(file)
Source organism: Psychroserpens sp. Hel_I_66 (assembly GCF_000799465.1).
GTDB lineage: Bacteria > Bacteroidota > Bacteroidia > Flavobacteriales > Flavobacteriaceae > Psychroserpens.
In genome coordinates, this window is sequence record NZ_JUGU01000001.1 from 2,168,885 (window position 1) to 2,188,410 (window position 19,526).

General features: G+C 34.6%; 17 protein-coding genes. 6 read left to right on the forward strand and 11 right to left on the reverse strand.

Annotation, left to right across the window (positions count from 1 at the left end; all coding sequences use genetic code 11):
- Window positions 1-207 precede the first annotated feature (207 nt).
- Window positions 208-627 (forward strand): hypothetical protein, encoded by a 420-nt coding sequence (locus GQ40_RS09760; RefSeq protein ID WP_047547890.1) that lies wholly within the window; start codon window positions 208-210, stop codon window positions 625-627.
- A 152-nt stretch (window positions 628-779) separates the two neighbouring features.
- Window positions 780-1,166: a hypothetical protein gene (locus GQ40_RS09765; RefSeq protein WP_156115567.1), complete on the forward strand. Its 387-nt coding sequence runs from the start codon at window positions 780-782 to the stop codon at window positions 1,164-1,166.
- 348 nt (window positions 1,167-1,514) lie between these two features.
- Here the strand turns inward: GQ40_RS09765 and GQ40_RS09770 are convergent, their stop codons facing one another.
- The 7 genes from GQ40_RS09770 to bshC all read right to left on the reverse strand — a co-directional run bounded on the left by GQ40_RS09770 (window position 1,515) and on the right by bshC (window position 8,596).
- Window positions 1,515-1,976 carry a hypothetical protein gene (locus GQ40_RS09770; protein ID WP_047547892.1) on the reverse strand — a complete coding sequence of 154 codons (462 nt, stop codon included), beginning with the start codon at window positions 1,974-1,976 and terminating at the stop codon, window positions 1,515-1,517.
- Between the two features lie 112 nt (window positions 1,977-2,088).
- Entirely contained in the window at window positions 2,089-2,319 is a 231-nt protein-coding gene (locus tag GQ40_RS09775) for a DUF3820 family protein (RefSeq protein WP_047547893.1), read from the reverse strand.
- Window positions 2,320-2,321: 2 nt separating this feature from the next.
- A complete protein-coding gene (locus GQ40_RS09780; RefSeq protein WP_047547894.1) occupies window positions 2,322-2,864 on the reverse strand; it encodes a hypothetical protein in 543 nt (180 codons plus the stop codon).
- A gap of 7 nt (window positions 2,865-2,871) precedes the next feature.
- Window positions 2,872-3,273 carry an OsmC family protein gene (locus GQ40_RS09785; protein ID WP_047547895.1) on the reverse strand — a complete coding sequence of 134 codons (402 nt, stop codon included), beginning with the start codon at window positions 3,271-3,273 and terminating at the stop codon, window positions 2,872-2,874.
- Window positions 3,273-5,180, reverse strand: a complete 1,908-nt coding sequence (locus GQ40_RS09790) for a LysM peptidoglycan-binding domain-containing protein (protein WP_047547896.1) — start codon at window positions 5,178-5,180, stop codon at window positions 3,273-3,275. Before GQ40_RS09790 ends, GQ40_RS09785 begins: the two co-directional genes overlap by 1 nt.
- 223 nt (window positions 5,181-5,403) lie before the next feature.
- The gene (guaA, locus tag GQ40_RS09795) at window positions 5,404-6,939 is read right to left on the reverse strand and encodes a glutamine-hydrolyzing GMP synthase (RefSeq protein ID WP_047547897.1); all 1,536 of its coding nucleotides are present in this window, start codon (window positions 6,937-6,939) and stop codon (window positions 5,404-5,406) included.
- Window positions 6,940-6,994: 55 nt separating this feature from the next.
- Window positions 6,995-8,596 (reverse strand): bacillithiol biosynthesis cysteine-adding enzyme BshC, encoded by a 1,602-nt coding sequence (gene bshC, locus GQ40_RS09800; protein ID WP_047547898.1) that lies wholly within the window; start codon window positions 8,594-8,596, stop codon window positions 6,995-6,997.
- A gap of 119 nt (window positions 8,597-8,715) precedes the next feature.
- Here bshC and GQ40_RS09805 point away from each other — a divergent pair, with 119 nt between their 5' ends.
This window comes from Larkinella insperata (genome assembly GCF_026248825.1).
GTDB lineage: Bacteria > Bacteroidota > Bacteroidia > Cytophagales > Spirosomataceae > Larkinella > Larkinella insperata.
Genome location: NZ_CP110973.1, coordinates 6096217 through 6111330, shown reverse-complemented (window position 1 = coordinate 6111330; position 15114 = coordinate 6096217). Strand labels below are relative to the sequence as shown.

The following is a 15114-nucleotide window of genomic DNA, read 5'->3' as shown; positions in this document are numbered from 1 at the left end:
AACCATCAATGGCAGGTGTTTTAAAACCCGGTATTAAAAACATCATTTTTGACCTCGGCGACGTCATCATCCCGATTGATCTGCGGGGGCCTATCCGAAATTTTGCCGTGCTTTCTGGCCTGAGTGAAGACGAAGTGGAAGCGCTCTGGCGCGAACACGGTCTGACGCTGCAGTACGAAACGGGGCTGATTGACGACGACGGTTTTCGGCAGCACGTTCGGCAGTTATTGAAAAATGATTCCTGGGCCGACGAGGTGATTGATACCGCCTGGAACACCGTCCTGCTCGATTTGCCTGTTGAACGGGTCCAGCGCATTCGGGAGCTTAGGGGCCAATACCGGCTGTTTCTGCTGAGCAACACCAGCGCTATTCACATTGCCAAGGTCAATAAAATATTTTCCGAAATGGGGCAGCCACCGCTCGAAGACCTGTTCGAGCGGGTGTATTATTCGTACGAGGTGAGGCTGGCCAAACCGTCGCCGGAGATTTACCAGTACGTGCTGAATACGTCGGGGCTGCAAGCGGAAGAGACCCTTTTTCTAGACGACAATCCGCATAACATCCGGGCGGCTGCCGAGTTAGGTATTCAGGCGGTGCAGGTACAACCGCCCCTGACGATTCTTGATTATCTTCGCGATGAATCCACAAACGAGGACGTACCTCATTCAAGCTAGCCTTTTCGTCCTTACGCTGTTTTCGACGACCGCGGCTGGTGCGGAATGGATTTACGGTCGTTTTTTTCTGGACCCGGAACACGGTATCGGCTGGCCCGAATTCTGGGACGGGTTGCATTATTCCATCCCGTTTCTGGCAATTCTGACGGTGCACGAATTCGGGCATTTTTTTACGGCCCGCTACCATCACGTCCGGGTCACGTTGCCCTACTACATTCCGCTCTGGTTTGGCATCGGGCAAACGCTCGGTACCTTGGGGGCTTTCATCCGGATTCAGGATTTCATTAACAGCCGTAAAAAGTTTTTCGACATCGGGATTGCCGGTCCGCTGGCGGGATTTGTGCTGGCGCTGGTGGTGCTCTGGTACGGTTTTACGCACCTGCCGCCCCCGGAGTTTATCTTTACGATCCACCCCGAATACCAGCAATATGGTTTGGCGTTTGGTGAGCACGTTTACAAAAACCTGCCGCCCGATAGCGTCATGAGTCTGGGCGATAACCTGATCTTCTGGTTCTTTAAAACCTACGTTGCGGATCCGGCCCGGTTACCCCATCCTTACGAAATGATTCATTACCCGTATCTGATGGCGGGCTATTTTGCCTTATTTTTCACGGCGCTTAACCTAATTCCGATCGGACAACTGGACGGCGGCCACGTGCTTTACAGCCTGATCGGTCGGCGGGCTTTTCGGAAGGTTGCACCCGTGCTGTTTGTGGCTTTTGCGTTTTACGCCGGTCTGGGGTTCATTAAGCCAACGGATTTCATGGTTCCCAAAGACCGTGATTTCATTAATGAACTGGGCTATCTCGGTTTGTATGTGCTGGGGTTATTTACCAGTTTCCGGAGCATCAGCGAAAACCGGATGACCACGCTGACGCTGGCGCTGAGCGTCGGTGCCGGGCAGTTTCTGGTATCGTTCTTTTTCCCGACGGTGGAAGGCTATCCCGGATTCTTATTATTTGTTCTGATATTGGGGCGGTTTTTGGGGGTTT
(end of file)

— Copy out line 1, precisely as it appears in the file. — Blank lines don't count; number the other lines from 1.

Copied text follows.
Source organism: Psychroserpens sp. Hel_I_66 (assembly GCF_000799465.1).